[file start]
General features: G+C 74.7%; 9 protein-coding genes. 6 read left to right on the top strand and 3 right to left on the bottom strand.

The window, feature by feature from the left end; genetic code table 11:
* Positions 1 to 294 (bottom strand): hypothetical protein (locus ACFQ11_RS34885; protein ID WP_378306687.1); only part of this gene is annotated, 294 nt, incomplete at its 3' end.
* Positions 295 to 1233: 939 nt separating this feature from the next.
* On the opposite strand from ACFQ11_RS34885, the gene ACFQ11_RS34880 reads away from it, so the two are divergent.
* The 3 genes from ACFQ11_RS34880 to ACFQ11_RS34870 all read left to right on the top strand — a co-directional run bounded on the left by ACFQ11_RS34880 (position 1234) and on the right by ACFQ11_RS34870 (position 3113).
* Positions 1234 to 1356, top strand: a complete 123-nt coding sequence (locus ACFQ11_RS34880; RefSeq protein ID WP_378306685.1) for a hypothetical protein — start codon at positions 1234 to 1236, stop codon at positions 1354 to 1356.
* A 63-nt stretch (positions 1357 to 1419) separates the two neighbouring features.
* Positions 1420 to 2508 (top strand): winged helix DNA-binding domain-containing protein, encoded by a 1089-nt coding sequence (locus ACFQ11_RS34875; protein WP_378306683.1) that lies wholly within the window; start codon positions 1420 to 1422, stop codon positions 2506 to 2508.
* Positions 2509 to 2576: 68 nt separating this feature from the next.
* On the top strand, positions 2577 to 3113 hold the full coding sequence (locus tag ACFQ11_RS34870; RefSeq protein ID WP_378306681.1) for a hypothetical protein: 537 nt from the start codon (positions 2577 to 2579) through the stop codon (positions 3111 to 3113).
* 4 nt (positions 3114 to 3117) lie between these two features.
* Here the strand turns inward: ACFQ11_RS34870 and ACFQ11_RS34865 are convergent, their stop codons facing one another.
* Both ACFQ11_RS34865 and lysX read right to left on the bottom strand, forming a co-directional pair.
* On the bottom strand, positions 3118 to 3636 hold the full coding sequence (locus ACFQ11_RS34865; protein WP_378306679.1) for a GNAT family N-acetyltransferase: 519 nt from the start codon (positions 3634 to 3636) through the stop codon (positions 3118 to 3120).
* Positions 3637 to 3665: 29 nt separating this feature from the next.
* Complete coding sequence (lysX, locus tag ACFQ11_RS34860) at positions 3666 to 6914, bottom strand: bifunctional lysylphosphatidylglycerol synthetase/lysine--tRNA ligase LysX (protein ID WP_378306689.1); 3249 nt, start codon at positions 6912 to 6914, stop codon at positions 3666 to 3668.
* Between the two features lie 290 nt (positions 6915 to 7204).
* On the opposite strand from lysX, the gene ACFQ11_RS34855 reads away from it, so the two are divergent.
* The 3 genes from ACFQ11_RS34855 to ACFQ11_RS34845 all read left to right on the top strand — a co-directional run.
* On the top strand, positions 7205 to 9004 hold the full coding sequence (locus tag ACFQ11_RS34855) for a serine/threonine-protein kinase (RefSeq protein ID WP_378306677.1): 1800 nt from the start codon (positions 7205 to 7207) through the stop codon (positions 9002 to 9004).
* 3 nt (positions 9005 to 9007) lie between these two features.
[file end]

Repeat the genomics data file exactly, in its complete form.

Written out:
General features: G+C 74.7%; 9 protein-coding genes. 6 read left to right on the top strand and 3 right to left on the bottom strand.

The window, feature by feature from the left end; genetic code table 11:
* Positions 1 to 294 (bottom strand): hypothetical protein (locus ACFQ11_RS34885; protein ID WP_378306687.1); only part of this gene is annotated, 294 nt, incomplete at its 3' end.
* Positions 295 to 1233: 939 nt separating this feature from the next.
* On the opposite strand from ACFQ11_RS34885, the gene ACFQ11_RS34880 reads away from it, so the two are divergent.
* The 3 genes from ACFQ11_RS34880 to ACFQ11_RS34870 all read left to right on the top strand — a co-directional run bounded on the left by ACFQ11_RS34880 (position 1234) and on the right by ACFQ11_RS34870 (position 3113).
* Positions 1234 to 1356, top strand: a complete 123-nt coding sequence (locus ACFQ11_RS34880; RefSeq protein ID WP_378306685.1) for a hypothetical protein — start codon at positions 1234 to 1236, stop codon at positions 1354 to 1356.
* A 63-nt stretch (positions 1357 to 1419) separates the two neighbouring features.
* Positions 1420 to 2508 (top strand): winged helix DNA-binding domain-containing protein, encoded by a 1089-nt coding sequence (locus ACFQ11_RS34875; protein WP_378306683.1) that lies wholly within the window; start codon positions 1420 to 1422, stop codon positions 2506 to 2508.
* Positions 2509 to 2576: 68 nt separating this feature from the next.
* On the top strand, positions 2577 to 3113 hold the full coding sequence (locus tag ACFQ11_RS34870; RefSeq protein ID WP_378306681.1) for a hypothetical protein: 537 nt from the start codon (positions 2577 to 2579) through the stop codon (positions 3111 to 3113).
* 4 nt (positions 3114 to 3117) lie between these two features.
* Here the strand turns inward: ACFQ11_RS34870 and ACFQ11_RS34865 are convergent, their stop codons facing one another.
* Both ACFQ11_RS34865 and lysX read right to left on the bottom strand, forming a co-directional pair.
* On the bottom strand, positions 3118 to 3636 hold the full coding sequence (locus ACFQ11_RS34865; protein WP_378306679.1) for a GNAT family N-acetyltransferase: 519 nt from the start codon (positions 3634 to 3636) through the stop codon (positions 3118 to 3120).
* Positions 3637 to 3665: 29 nt separating this feature from the next.
* Complete coding sequence (lysX, locus tag ACFQ11_RS34860) at positions 3666 to 6914, bottom strand: bifunctional lysylphosphatidylglycerol synthetase/lysine--tRNA ligase LysX (protein ID WP_378306689.1); 3249 nt, start codon at positions 6912 to 6914, stop codon at positions 3666 to 3668.
* Between the two features lie 290 nt (positions 6915 to 7204).
* On the opposite strand from lysX, the gene ACFQ11_RS34855 reads away from it, so the two are divergent.
* The 3 genes from ACFQ11_RS34855 to ACFQ11_RS34845 all read left to right on the top strand — a co-directional run.
* On the top strand, positions 7205 to 9004 hold the full coding sequence (locus tag ACFQ11_RS34855) for a serine/threonine-protein kinase (RefSeq protein ID WP_378306677.1): 1800 nt from the start codon (positions 7205 to 7207) through the stop codon (positions 9002 to 9004).
* 3 nt (positions 9005 to 9007) lie between these two features.